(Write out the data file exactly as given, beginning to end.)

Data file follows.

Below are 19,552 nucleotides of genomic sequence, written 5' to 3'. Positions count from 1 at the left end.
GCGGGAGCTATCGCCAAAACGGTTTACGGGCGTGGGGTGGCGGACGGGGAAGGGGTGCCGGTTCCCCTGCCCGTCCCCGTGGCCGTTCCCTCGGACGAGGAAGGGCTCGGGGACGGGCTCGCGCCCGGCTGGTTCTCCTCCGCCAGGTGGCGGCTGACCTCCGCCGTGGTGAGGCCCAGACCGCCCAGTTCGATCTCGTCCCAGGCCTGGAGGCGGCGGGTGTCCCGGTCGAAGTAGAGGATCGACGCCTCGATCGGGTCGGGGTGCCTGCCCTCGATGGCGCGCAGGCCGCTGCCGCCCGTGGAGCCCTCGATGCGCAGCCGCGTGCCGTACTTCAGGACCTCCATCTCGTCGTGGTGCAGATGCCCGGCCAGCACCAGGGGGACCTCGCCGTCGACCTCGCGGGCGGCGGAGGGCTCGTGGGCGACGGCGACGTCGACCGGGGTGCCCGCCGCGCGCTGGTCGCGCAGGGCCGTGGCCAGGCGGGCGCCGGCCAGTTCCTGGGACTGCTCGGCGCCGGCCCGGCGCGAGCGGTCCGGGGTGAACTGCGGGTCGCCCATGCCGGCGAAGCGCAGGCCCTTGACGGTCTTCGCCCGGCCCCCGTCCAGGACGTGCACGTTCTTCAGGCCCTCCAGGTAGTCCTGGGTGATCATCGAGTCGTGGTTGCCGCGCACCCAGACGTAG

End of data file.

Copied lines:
Below are 19,552 nucleotides of genomic sequence, written 5' to 3'. Positions count from 1 at the left end.
GCGGGAGCTATCGCCAAAACGGTTTACGGGCGTGGGGTGGCGGACGGGGAAGGGGTGCCGGTTCCCCTGCCCGTCCCCGTGGCCGTTCCCTCGGACGAGGAAGGGCTCGGGGACGGGCTCGCGCCCGGCTGGTTCTCCTCCGCCAGGTGGCGGCTGACCTCCGCCGTGGTGAGGCCCAGACCGCCCAGTTCGATCTCGTCCCAGGCCTGGAGGCGGCGGGTGTCCCGGTCGAAGTAGAGGATCGACGCCTCGATCGGGTCGGGGTGCCTGCCCTCGATGGCGCGCAGGCCGCTGCCGCCCGTGGAGCCCTCGATGCGCAGCCGCGTGCCGTACTTCAGGACCTCCATCTCGTCGTGGTGCAGATGCCCGGCCAGCACCAGGGGGACCTCGCCGTCGACCTCGCGGGCGGCGGAGGGCTCGTGGGCGACGGCGACGTCGACCGGGGTGCCCGCCGCGCGCTGGTCGCGCAGGGCCGTGGCCAGGCGGGCGCCGGCCAGTTCCTGGGACTGCTCGGCGCCGGCCCGGCGCGAGCGGTCCGGGGTGAACTGCGGGTCGCCCATGCCGGCGAAGCGCAGGCCCTTGACGGTCTTCGCCCGGCCCCCGTCCAGGACGTGCACGTTCTTCAGGCCCTCCAGGTAGTCCTGGGTGATCATCGAGTCGTGGTTGCCGCGCACCCAGACGTAG